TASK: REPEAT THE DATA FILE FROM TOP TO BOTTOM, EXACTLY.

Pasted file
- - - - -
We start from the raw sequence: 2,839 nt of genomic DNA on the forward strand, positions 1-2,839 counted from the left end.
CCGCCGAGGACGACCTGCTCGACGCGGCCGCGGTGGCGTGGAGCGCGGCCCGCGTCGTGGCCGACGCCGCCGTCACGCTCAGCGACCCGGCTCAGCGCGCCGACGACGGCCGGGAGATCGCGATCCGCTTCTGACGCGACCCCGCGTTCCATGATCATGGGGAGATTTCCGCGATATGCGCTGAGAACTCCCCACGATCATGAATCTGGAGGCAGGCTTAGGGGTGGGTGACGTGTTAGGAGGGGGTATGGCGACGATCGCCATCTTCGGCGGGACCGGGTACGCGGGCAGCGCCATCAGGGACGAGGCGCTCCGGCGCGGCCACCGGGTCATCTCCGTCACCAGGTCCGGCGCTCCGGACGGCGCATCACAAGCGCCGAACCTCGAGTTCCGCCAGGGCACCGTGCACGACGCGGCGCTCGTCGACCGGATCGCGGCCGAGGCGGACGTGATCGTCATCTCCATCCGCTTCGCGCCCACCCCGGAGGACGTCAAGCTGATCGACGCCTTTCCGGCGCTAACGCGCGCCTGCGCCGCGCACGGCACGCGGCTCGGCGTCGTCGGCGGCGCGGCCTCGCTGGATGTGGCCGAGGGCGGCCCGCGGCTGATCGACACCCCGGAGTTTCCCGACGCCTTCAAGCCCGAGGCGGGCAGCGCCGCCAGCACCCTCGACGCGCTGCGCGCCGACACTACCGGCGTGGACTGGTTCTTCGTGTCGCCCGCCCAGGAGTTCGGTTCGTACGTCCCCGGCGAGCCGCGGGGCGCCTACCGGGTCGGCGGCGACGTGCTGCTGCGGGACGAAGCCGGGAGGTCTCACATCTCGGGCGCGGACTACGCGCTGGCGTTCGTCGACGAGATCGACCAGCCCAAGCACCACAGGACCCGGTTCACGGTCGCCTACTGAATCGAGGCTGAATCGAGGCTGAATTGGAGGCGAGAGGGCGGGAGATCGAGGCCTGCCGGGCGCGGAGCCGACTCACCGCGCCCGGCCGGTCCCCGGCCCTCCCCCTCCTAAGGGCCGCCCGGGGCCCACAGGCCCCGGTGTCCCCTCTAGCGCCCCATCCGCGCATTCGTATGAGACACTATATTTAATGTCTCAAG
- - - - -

We start from the raw sequence: 2,839 nt of genomic DNA on the forward strand, positions 1-2,839 counted from the left end.
CCGCCGAGGACGACCTGCTCGACGCGGCCGCGGTGGCGTGGAGCGCGGCCCGCGTCGTGGCCGACGCCGCCGTCACGCTCAGCGACCCGGCTCAGCGCGCCGACGACGGCCGGGAGATCGCGATCCGCTTCTGACGCGACCCCGCGTTCCATGATCATGGGGAGATTTCCGCGATATGCGCTGAGAACTCCCCACGATCATGAATCTGGAGGCAGGCTTAGGGGTGGGTGACGTGTTAGGAGGGGGTATGGCGACGATCGCCATCTTCGGCGGGACCGGGTACGCGGGCAGCGCCATCAGGGACGAGGCGCTCCGGCGCGGCCACCGGGTCATCTCCGTCACCAGGTCCGGCGCTCCGGACGGCGCATCACAAGCGCCGAACCTCGAGTTCCGCCAGGGCACCGTGCACGACGCGGCGCTCGTCGACCGGATCGCGGCCGAGGCGGACGTGATCGTCATCTCCATCCGCTTCGCGCCCACCCCGGAGGACGTCAAGCTGATCGACGCCTTTCCGGCGCTAACGCGCGCCTGCGCCGCGCACGGCACGCGGCTCGGCGTCGTCGGCGGCGCGGCCTCGCTGGATGTGGCCGAGGGCGGCCCGCGGCTGATCGACACCCCGGAGTTTCCCGACGCCTTCAAGCCCGAGGCGGGCAGCGCCGCCAGCACCCTCGACGCGCTGCGCGCCGACACTACCGGCGTGGACTGGTTCTTCGTGTCGCCCGCCCAGGAGTTCGGTTCGTACGTCCCCGGCGAGCCGCGGGGCGCCTACCGGGTCGGCGGCGACGTGCTGCTGCGGGACGAAGCCGGGAGGTCTCACATCTCGGGCGCGGACTACGCGCTGGCGTTCGTCGACGAGATCGACCAGCCCAAGCACCACAGGACCCGGTTCACGGTCGCCTACTGAATCGAGGCTGAATCGAGGCTGAATTGGAGGCGAGAGGGCGGGAGATCGAGGCCTGCCGGGCGCGGAGCCGACTCACCGCGCCCGGCCGGTCCCCGGCCCTCCCCCTCCTAAGGGCCGCCCGGGGCCCACAGGCCCCGGTGTCCCCTCTAGCGCCCCATCCGCGCATTCGTATGAGACACTATATTTAATGTCTCAAG